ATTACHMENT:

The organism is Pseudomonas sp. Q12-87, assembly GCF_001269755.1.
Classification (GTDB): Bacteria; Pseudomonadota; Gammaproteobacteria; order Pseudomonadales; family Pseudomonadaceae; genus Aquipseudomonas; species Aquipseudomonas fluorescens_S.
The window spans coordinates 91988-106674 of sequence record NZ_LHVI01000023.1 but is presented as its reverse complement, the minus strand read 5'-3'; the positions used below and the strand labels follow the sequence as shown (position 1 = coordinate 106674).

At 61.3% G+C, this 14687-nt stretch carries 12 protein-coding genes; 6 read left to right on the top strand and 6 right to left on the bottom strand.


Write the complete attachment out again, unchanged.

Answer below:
The organism is Pseudomonas sp. Q12-87, assembly GCF_001269755.1.
Classification (GTDB): Bacteria; Pseudomonadota; Gammaproteobacteria; order Pseudomonadales; family Pseudomonadaceae; genus Aquipseudomonas; species Aquipseudomonas fluorescens_S.
The window spans coordinates 91988-106674 of sequence record NZ_LHVI01000023.1 but is presented as its reverse complement, the minus strand read 5'-3'; the positions used below and the strand labels follow the sequence as shown (position 1 = coordinate 106674).

At 61.3% G+C, this 14687-nt stretch carries 12 protein-coding genes; 6 read left to right on the top strand and 6 right to left on the bottom strand.